How does Arduino deal with negative voltage

Just wondering how the Arduino handles negative voltage..... Say you have -5V going into an analog input, how does it handle this?

The protection diode conducts to ground (all pins have a pair of internal diodes to keep the voltage between Vcc and Gnd, per chip spec). If the current exceeds 1mA (or was it 2? It's something really low), the chip may be permanently damaged. So you can only let it be exposed to a negative voltage if the source is high impedance, so less than 1mA will flow (and the pin would be just below ground, since the protection diode is clamping it). Generally speaking, you should avoid negative voltages like the plague in electronics. Very, very few devices will be happy if you apply a voltage to them higher than their supply or lower than ground (or below the negative supply for parts that have positive and negative supply) - you should assume they will not like that, unless otherwise specified.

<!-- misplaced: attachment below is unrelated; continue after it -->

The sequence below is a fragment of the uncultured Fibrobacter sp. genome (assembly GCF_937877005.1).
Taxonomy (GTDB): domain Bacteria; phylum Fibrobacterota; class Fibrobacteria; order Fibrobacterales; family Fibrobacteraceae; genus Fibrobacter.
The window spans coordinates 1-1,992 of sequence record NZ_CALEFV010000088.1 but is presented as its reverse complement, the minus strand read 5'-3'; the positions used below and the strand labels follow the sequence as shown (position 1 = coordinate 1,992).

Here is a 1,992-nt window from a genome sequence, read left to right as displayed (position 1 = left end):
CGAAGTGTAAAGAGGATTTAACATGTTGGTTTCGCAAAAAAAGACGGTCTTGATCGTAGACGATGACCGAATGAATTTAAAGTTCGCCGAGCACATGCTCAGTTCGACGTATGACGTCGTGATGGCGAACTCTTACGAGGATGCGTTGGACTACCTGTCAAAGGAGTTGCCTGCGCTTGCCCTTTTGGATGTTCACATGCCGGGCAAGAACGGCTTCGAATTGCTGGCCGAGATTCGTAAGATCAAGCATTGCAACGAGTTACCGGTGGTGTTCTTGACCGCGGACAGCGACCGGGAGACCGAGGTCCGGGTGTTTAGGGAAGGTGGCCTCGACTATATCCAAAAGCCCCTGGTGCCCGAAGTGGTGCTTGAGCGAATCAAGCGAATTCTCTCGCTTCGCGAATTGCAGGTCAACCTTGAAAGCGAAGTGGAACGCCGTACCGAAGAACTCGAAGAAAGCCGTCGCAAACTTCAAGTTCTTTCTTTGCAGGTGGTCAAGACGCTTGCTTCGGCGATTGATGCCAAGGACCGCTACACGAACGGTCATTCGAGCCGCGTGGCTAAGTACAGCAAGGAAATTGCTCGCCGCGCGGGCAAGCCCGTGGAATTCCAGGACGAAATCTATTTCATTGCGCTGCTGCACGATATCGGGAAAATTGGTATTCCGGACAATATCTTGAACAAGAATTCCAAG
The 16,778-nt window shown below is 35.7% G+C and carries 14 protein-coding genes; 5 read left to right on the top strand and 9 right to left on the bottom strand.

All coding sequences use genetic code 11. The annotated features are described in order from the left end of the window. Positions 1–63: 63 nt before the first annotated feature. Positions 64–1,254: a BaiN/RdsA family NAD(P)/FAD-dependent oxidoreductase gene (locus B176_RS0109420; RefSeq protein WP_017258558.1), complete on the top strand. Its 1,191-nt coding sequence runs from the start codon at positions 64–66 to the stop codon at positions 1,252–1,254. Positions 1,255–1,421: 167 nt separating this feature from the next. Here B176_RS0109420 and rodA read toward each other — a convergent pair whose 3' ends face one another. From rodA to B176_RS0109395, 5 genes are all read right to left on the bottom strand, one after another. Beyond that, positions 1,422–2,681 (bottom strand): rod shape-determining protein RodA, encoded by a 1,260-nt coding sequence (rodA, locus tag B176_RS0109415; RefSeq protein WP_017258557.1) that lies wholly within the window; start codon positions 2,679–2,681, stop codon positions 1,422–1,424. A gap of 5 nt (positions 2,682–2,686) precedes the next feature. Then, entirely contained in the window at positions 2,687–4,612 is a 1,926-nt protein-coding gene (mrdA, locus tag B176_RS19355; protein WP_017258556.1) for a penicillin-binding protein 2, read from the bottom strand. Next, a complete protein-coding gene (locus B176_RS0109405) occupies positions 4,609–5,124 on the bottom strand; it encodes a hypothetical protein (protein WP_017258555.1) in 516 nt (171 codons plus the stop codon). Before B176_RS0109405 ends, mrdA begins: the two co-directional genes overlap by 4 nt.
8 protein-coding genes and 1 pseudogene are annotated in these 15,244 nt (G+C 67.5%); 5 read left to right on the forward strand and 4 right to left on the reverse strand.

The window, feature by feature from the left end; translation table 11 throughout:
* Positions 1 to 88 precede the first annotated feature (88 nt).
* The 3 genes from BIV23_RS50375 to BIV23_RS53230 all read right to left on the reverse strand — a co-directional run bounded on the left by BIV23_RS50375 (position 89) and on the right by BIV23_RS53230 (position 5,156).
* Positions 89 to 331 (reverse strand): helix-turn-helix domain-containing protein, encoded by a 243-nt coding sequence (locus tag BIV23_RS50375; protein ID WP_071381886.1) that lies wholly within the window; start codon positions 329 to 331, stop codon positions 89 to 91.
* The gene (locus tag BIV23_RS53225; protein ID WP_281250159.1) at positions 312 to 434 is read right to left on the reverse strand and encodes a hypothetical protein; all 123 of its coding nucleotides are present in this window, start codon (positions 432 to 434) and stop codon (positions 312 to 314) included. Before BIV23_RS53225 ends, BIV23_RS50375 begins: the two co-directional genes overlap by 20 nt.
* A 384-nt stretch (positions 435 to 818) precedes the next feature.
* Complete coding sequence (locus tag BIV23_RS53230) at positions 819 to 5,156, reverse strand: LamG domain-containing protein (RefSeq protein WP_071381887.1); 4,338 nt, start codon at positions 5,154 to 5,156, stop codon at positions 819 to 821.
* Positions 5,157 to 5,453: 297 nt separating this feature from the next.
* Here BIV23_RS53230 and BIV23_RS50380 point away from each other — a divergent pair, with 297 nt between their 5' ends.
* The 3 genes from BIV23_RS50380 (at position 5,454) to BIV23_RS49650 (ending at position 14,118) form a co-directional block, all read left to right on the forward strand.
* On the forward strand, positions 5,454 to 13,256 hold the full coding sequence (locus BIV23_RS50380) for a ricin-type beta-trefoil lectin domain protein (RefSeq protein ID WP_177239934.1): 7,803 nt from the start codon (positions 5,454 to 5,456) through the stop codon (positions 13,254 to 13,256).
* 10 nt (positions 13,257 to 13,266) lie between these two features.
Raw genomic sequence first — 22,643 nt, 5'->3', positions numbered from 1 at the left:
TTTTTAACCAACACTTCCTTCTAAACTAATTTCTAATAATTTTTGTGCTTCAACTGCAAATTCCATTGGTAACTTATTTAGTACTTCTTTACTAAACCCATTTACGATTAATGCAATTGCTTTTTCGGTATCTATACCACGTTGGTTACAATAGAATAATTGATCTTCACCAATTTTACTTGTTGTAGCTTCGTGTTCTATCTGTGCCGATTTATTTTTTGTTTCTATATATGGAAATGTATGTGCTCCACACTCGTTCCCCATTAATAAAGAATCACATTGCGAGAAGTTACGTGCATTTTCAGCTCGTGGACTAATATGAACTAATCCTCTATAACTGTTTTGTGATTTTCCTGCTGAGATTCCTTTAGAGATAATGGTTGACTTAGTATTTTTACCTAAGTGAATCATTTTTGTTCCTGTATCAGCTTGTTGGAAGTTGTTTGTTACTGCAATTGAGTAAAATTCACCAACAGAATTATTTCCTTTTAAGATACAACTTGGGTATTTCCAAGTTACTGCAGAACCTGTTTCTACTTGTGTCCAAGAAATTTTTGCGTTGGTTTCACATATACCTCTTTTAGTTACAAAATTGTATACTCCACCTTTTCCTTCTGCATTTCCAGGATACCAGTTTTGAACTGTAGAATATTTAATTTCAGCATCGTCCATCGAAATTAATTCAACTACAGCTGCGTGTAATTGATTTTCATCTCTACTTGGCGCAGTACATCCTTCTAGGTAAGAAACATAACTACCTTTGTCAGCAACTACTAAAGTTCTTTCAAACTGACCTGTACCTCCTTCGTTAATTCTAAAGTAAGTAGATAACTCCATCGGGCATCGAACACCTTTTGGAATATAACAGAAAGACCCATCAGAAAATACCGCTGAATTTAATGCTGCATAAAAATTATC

(That said, it is okay to let the protection diode conduct small amounts of current, and in fact, Atmel has an app note where they connect a 120V AC line to a pin through a very high value resistor, in order to do zero-crossing detection.)

It cannot measure voltages below ground.

See the electrical specifications in the Atmega328p datasheet for more details.

jcorc:
Just wondering how the Arduino handles negative voltage..... Say you have -5V going into an analog input, how does it handle this?

Very poorly indeed! :astonished:

Magic smoke.

download.png

.

@LarryD Very nice mspaint(or similar) job.

-Malhar